Changing the Future

Two Testimonials

Below are two brief profiles of two individuals whose lives and futures have been dramtically changed. 

​​Recent History:     
Started as an Out-Grower in March of 2012.
Before involvement with the program, he had 2 faddans (about 2 acres), and now has 6 faddans of maize producing 1,900 kilograms, even though planted thinly.
The program plowed for him 3 faddans at 150 dollars per faddan in 2012, and 5 faddans in 2013 at 200 dollars per faddan.

Courses: 
Santo attended four courses; one for land preparation, one for planting, one for weeding and one for harvesting.
Benefits & Improvements:   Santo has been able to buy one cow, a bicycle, and pay school fees for his children.

Other Details:
His wife and oldest child, when not in school, help with field work.

Notable Quote:
“Thank you for what you have done to develop the area. I look forward to what this place will look like in the future.”

On-Going Interaction:
Counsel has been offered to Santo to choose the best time to sell, depending on the market values.
He indicated that he plans to sell to market 15 of the 19 bags he has produced this growing season, reserving four for his own family.
Some suggestions have been offered to Santo concerning seeding rate, fertilizer and herbicide application programs, and he indicated that further teaching is needed in these areas.
Santo also produces honey and asked if we can help him market the 200 litres he harvested this last season.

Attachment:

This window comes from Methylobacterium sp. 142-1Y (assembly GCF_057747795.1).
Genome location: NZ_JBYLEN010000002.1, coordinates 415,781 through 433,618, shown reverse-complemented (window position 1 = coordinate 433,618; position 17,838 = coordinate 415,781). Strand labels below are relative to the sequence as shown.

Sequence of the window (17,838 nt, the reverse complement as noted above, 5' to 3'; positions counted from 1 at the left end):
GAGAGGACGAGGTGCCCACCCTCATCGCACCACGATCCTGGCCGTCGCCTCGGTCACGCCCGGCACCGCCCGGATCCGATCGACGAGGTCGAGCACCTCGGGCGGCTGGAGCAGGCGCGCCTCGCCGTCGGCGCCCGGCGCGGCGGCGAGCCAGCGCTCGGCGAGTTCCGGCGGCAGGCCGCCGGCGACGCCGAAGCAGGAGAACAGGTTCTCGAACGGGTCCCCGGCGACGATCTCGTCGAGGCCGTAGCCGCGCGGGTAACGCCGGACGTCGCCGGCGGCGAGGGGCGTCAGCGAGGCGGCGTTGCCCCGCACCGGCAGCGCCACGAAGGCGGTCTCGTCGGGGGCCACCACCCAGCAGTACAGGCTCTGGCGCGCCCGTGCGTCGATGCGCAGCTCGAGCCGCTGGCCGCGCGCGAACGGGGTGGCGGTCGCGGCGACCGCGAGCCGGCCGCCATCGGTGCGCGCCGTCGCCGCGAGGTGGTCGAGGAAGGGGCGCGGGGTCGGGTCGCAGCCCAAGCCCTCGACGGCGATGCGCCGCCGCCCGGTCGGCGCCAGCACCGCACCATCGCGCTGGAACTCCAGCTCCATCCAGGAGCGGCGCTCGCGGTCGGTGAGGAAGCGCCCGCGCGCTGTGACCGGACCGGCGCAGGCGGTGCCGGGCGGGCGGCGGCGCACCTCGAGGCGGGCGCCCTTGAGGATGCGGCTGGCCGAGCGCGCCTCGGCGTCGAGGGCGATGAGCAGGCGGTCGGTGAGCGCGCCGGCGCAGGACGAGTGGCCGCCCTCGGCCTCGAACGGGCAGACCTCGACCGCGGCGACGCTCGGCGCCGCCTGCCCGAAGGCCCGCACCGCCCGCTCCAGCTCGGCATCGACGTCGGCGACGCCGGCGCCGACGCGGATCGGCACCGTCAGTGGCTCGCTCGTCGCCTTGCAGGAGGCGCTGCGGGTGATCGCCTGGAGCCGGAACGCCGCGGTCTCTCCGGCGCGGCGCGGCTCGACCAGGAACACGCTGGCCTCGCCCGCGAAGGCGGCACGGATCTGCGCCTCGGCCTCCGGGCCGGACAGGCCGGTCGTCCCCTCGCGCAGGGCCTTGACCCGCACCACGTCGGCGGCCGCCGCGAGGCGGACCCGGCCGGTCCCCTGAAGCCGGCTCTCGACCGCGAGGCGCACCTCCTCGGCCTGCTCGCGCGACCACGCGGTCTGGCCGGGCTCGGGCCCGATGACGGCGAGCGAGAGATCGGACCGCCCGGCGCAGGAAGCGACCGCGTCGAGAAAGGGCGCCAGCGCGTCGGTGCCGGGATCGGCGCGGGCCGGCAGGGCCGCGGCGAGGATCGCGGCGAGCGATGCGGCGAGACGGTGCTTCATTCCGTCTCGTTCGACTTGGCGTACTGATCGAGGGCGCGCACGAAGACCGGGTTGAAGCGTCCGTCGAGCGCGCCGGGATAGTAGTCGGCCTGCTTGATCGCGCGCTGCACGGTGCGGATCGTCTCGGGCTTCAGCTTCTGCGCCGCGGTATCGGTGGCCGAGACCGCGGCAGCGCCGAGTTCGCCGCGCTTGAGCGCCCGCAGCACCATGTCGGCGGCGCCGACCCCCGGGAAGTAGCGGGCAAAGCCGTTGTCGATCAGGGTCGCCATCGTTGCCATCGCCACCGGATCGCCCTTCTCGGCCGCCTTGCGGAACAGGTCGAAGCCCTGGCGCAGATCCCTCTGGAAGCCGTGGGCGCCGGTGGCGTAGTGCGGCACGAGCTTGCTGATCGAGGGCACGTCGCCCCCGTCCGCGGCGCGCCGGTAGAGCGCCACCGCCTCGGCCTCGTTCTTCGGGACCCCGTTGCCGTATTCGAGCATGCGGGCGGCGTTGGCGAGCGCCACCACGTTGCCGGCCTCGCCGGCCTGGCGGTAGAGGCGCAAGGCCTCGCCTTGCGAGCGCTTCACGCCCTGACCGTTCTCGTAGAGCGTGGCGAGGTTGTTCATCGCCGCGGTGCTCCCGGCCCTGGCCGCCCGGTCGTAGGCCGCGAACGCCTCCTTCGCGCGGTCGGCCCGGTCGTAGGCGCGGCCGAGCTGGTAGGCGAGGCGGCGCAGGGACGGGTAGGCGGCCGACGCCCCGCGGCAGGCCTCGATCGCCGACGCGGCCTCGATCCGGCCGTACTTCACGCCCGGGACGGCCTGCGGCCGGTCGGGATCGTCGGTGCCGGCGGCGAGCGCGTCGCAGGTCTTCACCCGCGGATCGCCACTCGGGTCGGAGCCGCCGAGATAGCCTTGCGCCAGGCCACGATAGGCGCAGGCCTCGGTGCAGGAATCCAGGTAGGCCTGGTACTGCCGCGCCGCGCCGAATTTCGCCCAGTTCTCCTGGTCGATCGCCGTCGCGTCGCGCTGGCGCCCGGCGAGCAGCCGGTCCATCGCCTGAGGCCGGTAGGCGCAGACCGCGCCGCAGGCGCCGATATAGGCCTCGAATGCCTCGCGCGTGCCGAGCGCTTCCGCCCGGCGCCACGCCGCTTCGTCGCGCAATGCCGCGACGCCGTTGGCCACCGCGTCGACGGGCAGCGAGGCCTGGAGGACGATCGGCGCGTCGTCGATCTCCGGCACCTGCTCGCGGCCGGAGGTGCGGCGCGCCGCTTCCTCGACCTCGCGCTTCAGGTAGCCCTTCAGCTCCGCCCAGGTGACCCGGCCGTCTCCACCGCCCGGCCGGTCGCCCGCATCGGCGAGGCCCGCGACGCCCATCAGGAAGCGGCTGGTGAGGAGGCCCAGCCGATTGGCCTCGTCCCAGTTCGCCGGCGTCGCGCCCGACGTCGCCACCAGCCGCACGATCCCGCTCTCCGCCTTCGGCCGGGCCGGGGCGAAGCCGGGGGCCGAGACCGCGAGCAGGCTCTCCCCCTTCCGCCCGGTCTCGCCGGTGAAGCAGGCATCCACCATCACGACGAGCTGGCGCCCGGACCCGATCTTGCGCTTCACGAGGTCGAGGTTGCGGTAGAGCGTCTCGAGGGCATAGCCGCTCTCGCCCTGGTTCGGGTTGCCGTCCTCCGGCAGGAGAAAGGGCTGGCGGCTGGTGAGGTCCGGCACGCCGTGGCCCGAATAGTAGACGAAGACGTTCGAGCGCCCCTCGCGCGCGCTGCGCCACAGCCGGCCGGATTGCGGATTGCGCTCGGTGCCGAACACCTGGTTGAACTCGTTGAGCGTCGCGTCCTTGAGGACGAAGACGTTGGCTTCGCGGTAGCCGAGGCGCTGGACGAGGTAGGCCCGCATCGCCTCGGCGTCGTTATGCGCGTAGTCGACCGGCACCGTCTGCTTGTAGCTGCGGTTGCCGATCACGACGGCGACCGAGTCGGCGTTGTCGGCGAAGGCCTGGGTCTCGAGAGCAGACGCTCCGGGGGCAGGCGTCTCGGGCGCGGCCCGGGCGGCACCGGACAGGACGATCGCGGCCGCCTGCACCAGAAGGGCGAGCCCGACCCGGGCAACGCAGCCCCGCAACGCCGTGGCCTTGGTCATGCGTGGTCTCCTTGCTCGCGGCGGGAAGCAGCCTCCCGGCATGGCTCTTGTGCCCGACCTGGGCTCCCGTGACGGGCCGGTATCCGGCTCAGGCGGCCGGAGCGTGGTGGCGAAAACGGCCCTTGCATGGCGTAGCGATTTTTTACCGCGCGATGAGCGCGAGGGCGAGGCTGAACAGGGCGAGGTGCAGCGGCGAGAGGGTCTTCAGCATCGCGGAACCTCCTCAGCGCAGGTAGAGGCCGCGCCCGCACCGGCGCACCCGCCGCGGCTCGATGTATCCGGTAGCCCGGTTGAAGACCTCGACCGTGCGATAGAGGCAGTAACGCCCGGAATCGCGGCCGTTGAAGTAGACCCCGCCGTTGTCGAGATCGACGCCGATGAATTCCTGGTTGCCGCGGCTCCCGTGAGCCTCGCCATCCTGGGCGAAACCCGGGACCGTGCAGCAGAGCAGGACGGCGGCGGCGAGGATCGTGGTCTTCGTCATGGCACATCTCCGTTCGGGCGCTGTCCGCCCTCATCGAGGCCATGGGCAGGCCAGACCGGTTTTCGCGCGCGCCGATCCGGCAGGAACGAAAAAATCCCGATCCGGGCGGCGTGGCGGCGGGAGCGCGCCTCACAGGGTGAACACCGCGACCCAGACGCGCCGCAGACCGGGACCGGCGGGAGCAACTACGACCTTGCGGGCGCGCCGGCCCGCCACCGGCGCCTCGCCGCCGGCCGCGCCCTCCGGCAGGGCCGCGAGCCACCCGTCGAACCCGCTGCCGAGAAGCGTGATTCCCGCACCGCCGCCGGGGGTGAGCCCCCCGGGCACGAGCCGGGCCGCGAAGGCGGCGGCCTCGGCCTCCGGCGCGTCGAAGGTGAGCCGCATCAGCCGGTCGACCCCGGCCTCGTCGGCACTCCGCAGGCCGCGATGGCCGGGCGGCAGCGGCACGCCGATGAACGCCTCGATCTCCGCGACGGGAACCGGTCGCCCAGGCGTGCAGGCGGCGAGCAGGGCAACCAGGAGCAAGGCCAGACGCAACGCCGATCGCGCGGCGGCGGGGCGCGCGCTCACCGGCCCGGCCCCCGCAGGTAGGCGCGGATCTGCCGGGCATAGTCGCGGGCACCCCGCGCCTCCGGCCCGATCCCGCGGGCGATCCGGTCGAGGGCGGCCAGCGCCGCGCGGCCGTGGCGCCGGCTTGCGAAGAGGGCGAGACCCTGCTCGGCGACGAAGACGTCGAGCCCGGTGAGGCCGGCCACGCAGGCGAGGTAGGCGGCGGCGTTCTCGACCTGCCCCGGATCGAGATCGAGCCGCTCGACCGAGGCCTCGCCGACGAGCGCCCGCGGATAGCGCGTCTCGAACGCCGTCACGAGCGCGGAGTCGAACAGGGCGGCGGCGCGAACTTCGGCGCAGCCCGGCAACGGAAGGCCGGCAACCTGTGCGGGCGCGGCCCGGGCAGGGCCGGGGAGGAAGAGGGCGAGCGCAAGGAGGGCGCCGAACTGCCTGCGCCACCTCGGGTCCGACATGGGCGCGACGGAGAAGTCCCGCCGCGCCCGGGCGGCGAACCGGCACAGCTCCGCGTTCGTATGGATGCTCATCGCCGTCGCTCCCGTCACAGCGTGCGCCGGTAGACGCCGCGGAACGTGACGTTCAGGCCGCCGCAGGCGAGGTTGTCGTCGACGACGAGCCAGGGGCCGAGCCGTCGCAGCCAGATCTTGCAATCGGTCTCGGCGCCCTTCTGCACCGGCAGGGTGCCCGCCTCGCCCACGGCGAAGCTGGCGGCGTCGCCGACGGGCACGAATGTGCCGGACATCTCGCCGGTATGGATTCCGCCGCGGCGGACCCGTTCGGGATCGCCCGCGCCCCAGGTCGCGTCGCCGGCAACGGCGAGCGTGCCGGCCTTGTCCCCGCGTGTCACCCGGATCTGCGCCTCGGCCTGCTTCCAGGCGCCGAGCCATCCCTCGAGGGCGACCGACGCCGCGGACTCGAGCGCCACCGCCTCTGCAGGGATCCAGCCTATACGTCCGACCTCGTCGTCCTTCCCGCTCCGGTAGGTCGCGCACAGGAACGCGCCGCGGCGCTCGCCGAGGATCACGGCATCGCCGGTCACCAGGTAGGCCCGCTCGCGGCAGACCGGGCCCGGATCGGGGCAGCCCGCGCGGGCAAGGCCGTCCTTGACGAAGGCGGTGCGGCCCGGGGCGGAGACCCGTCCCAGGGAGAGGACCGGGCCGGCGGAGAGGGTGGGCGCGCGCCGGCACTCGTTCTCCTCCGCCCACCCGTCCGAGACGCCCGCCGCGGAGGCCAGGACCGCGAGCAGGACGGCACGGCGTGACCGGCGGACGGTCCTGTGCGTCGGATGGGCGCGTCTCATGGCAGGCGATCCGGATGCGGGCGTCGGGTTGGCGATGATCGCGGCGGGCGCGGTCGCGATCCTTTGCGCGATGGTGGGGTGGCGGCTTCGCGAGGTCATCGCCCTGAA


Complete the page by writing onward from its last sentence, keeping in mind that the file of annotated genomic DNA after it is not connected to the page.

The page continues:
Santo Oba
A successful participant in the
​Out-Growers Program
When we first saw Kwaje Emelda Moi, she was dressed so well we wondered . . . “she doesn’t look very needy!” We interviewed her, and her story was both sad and hopeful.

Emelda is one of two wives in a family which has five children aged up to fifteen years old. The three adults and five children have been subsisting on slightly less than an acre of land. The family had been plagued by syphilis, but were eventually treated successfully. Their lives were tough and poverty had a solid grip on them.

Their food rarely lasted until the next rainy season. They knew what real hunger is!

Then they heard of the Savannah Farmers Cooperative (SFC) Out-Growers Program which might be able to help plow their land if they cleared it of bushes, roots and several trees. A few trees were too big to clear.

In 2011 they applied for help in ploughing, a job until then which was done with nothing but hand hoes. SFC was able to help them expand by plowing a full two acres. They planted both maize and ground-nuts (We call them peanuts,) as well as some garden vegetables.

They not only produced enough food for their whole family for the year, but grew and sold 500kg of maize and 500kg of ground-nuts which they sold in a local market. They felt prosperous for the first time in their lives.

The first benefit Emelda mentioned was that they were able to pay school fees for all their children. They were also able to provide better clothes, including school uniforms.

Theirs has been a long dark tunnel, but they see light and hope at the other end of the tunnel and plan to clear another two acres for ploughing this year. They expect to be ‘rich’ and able to build a brick house with a galvanized tin roof in the future.
Light and Hope at the End of the Tunnel
Emelda
   
A success story of a member of the
​Out-Growers Program